The Real Cost of a DIY Rebrand
Naturally we’re a bit curious when a business owner says he’s managed to save tens of thousands of dollars with a “simple technique”—and in this case, one involving just four steps. Given our experience in brand consulting, we decided to explore Michael Girdley’s claim.
By Alison Tierney
A recent 21 Hats Morning Report shared the story of Red Runner Coffee, a San Antonio-based coffee chain. In a Twitter thread, investor, entrepreneur, and co-founder Michael Girdley explained how his team recently rebranded its drive-thru coffee business. He proudly proclaimed that all the work was led by him, in-house, without the help of a branding firm that would cost $20,000-$50,000—which he wrote would have been “awful.”
Now, full disclaimer: at Kinesis, we’ve spent 22 years helping small businesses with positioning and strategy at the intersection of brand and culture. We’ve seen companies grow and thrive when branding is done intentionally. We’ve also watched companies struggle mightily when they stumble into a minefield of bad names, copyright law, and design by committee. And, yes, company renames are in our wheelhouse.
So naturally we’re a bit curious when a business owner says he’s managed to save tens of thousands of dollars with a “simple technique”—and in this case, one involving just four steps. Given our experience in brand consulting, we decided to explore Girdley’s claim.
First, let’s talk numbers. We’ll assume that a blended hourly rate for a coffee shop leadership team is $50/hour all in, including taxes, insurance, benefits, and numerous other costs that aren’t part of an employee’s salary. As a serial investor and board member, Girdley’s time is worth a magnitude more, but we’ll use a low figure since his contribution is probably balanced out by hourly staff brought into the process.
With that in mind, let’s examine the team’s process for renaming and rebranding a company.
Girdley spent an unknown number of hours diving into research on how to go about this journey. This likely included reading at least one full book and almost certainly making time for online discovery, case study reviews, and consulting with lawyers. Without a doubt, Girdley would want to get this right and avoid the trademark issues that forced the rebrand in the first place. A safe estimate would be 20 hours of research time spent, and at $50 per hour, that comes to $1,000.
He then asks certain employees to identify the company’s “dominant selling idea” and notes that there was “lots of arguing to find their why.” Let’s assume five employees were involved in this process, and each employee spent 10 hours participating in meetings, responding to emails, and “arguing.” That’s another $2,500.
From there, Girdley mentions that the team consulted multiple customers to request their feedback and input. To make things simple, let’s use the same employee count and number of hours as above, adding another $2,500.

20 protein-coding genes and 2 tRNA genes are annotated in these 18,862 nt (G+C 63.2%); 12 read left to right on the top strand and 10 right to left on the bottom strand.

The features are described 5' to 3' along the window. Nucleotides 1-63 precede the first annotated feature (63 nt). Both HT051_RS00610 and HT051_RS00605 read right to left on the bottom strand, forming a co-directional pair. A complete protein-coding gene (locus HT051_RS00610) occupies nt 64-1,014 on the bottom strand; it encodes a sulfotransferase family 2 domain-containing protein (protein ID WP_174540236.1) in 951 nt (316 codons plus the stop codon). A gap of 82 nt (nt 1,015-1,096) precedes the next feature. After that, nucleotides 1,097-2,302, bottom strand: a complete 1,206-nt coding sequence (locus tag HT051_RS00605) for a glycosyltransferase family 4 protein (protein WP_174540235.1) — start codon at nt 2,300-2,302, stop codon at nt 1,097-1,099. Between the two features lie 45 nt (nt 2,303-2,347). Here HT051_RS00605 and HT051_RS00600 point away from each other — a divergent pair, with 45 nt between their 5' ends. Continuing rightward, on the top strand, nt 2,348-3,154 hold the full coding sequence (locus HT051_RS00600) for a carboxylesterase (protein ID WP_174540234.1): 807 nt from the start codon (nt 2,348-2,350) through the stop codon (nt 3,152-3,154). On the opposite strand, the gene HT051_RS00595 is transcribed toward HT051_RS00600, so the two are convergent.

Girdley notes that the brainstorming process, which involved every person on the team, was a complex effort. Once the team had eight pages of names, they spent “weeks and many long team meetings” narrowing down the list. Conservatively, let’s say 40 hours of brainpower went to the initial brainstorming, for a cost of $2,000. If the original five employees were involved in 20 hours worth of meetings to hone the names, that’s another $5,000.
After settling on the name Red Runner Coffee, they performed due diligence with legal counsel. The time it took to narrow the list to a front runner might have taken around 10 hours, for an additional $500. While it’s not clear how much professional counsel was involved, we can assume the rate was more than $50 hour.
Still with me? After a labor-intensive, multi-month process, they arrived at the Red Runner Coffee name with about $13,500 worth of resources (mostly employee time) spent. This completely ignores the opportunity cost of time that could have been spent on operations, growth, strategy, service, and fending off new competitors.
But wait, that’s just the cost of a new name! Now Girdley and his team had to create a logo to support the name. Rinse and repeat the steps above, except now designing by committee (which may have required even more arguing). And we would argue that a full rebrand would cost even more than the $13,500 invested in the naming process. But to be safe, let’s go with the same number.
So on the low end, our guess is $27,000 worth of time was spent to rebrand the company. It’s impossible to know how this compares to a professional effort: for example, there’s no mention of a brand standards guide, competitive brand analysis, brand story, strategy for internal team-building, or alignment on mission/vision/values. In other words, Girdley doesn’t mention what’s not included in his do-it-himself project.
Of course, the most significant expenses are the distractions a business incurs when its employees do work that’s not in their wheelhouse. I’m guessing Red Runner Coffee’s most valuable staff were expected to be engaged throughout the process. This ultimately meant sinking 540+ hours into a rebranding journey that took their focus away from the publicly funded powerhouse setting up a competitive offering in their backyard.
Look, we get it. Not everybody has $27,000+ in cash to invest in a rebrand. So if you find yourself with an abundance of time and a shortage of resources, sure, Girdley’s approach could be right for you. But proceed with caution before believing that building a solid brand is simple or low-cost. Coffee should come cheap. Your company’s identity should not.
Alison Tierney is director of community engagement at Kinesis.